SAG-AFTRA Mourns the Passing of Dick Moore

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SAG-AFTRA Mourns the Passing of Dick Moore

LOS ANGELES (Sept. 11, 2015) – SAG-AFTRA mourns the passing of former child star and AFTRA public relations consultant Dick Moore, who was married to screen star Jane Powell. He contributed to AFTRA’s public relations and communications teams for more than three decades. Moore died less than a week from celebrating his 90th birthday.

Moore was an indispensable asset to AFTRA for many years. His writing and no-nonsense approach to communications and public relations helped to speak on behalf of and better inform our members.

John Richard “Dick” Moore was born on Sept. 12, 1925 in Los Angeles. His mother’s chance meeting of a casting director led to his film debut a year later in The Beloved Rogue, portraying stage and film star John Barrymore as an infant. Moore joined Screen Actors Guild in 1937 and AFTRA in 1950. Known onscreen as “Dickie” Moore, he would appear in more than 100 films and television episodes before leaving acting in 1957.

He is known for his two years’ work on the Our Gang/Little Rascals series. Other screen credits include The Blonde Venus (as Marlene Dietrich’s son), Million Dollar Legs (with W.C. Fields), Peter Ibbetson (as young Gary Cooper), and Out of The Past (with Robert Mitchum).

While serving in the army in World War II, he became a forward area correspondent for The Stars and Stripes newspaper and later attended Los Angeles City College on the G.I. Bill, majoring in journalism. In 1949, he co-produced, co-directed and acted in a short film Boy and the Eagle, which received an Oscar nomination as the Best Short Subject of 1949. Moore later settled in New York and became involved on the Actors’ Equity council’s publications committee, eventually succeeding its longtime Equity magazine editor, Alfred Harding. In the early 1960s, he started the public relations firm of Dick Moore and Associates and served as a public relations consultant to AFTRA. Moore also spent many years working as a consultant to the AFTRA national magazine and as editor of Standby NY, the magazine of the AFTRA New York local.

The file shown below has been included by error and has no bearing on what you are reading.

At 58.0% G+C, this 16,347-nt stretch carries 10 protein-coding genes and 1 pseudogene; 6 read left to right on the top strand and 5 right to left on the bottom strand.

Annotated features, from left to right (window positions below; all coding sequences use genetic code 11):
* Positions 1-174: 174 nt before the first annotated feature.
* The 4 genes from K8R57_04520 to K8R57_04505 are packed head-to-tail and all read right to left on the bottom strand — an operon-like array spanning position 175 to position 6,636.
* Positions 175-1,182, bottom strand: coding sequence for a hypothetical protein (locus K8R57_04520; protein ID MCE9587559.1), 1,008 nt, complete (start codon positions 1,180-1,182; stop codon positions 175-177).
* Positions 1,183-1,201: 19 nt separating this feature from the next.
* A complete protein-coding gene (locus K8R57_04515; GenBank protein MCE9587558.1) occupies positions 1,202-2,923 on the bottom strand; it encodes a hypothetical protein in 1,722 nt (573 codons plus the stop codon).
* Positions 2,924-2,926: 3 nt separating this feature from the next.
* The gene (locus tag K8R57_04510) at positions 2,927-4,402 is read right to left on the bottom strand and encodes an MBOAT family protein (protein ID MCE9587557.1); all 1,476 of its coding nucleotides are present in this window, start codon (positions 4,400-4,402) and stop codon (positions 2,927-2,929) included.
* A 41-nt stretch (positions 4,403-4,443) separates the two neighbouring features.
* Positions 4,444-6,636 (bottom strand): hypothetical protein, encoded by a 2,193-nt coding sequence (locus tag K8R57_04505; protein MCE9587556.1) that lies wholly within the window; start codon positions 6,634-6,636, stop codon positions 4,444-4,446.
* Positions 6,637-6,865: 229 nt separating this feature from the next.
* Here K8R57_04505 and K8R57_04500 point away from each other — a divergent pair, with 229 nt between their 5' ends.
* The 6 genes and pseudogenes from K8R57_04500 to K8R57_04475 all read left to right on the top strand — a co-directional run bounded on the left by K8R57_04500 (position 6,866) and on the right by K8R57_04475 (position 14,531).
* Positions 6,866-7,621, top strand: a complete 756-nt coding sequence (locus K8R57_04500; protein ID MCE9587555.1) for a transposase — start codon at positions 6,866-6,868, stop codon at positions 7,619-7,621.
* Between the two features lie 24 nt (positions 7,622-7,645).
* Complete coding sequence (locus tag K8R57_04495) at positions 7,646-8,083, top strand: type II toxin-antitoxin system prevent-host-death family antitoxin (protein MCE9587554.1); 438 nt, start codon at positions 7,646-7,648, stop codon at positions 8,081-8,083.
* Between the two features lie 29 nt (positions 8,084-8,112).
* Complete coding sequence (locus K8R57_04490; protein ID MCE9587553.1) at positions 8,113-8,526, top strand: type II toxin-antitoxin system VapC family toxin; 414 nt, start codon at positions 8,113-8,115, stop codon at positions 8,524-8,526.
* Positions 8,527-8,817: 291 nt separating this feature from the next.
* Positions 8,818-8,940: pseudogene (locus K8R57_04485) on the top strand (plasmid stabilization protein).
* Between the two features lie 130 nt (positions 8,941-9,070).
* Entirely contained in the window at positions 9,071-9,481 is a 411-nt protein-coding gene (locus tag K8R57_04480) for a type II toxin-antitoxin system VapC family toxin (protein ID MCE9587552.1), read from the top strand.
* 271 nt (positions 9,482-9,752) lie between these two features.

In 1997, he was awarded AFTRA's highest honor, the George Heller Memorial Award.

In 1984, he authored the book Twinkle, Twinkle Little Star (But Don’t Have Sex or Take the Car) detailing the lives of many former child actors. It was during his time writing this book he met his wife, actor Jane Powell. 

He is survived by his wife, Jane Powell, and four children.

 

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